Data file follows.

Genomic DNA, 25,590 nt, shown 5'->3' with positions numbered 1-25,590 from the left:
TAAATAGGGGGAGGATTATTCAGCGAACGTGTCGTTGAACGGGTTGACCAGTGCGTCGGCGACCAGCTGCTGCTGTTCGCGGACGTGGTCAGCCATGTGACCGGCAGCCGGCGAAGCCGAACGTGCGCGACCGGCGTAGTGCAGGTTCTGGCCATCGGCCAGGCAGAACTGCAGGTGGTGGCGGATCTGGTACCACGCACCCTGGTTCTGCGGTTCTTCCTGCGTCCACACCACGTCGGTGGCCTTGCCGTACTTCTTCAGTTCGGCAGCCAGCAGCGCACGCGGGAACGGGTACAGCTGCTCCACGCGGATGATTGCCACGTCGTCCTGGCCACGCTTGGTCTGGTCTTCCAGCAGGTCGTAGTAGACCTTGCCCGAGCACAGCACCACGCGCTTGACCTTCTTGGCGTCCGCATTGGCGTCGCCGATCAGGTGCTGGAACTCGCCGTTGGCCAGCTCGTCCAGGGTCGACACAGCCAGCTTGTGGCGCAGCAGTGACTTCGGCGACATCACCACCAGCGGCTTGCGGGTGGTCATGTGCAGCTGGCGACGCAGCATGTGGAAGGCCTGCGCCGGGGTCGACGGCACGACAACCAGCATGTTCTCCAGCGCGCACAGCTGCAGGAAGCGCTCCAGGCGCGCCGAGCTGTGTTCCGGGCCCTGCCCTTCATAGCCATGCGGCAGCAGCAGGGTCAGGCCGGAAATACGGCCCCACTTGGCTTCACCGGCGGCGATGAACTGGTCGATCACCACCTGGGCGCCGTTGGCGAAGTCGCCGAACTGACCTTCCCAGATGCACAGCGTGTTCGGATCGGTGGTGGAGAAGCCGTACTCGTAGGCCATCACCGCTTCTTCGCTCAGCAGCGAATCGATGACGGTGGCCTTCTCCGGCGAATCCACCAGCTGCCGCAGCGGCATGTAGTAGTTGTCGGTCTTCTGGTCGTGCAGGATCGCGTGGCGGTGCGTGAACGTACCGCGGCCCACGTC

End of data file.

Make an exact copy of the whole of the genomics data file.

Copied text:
Genomic DNA, 25,590 nt, shown 5'->3' with positions numbered 1-25,590 from the left:
TAAATAGGGGGAGGATTATTCAGCGAACGTGTCGTTGAACGGGTTGACCAGTGCGTCGGCGACCAGCTGCTGCTGTTCGCGGACGTGGTCAGCCATGTGACCGGCAGCCGGCGAAGCCGAACGTGCGCGACCGGCGTAGTGCAGGTTCTGGCCATCGGCCAGGCAGAACTGCAGGTGGTGGCGGATCTGGTACCACGCACCCTGGTTCTGCGGTTCTTCCTGCGTCCACACCACGTCGGTGGCCTTGCCGTACTTCTTCAGTTCGGCAGCCAGCAGCGCACGCGGGAACGGGTACAGCTGCTCCACGCGGATGATTGCCACGTCGTCCTGGCCACGCTTGGTCTGGTCTTCCAGCAGGTCGTAGTAGACCTTGCCCGAGCACAGCACCACGCGCTTGACCTTCTTGGCGTCCGCATTGGCGTCGCCGATCAGGTGCTGGAACTCGCCGTTGGCCAGCTCGTCCAGGGTCGACACAGCCAGCTTGTGGCGCAGCAGTGACTTCGGCGACATCACCACCAGCGGCTTGCGGGTGGTCATGTGCAGCTGGCGACGCAGCATGTGGAAGGCCTGCGCCGGGGTCGACGGCACGACAACCAGCATGTTCTCCAGCGCGCACAGCTGCAGGAAGCGCTCCAGGCGCGCCGAGCTGTGTTCCGGGCCCTGCCCTTCATAGCCATGCGGCAGCAGCAGGGTCAGGCCGGAAATACGGCCCCACTTGGCTTCACCGGCGGCGATGAACTGGTCGATCACCACCTGGGCGCCGTTGGCGAAGTCGCCGAACTGACCTTCCCAGATGCACAGCGTGTTCGGATCGGTGGTGGAGAAGCCGTACTCGTAGGCCATCACCGCTTCTTCGCTCAGCAGCGAATCGATGACGGTGGCCTTCTCCGGCGAATCCACCAGCTGCCGCAGCGGCATGTAGTAGTTGTCGGTCTTCTGGTCGTGCAGGATCGCGTGGCGGTGCGTGAACGTACCGCGGCCCACGTC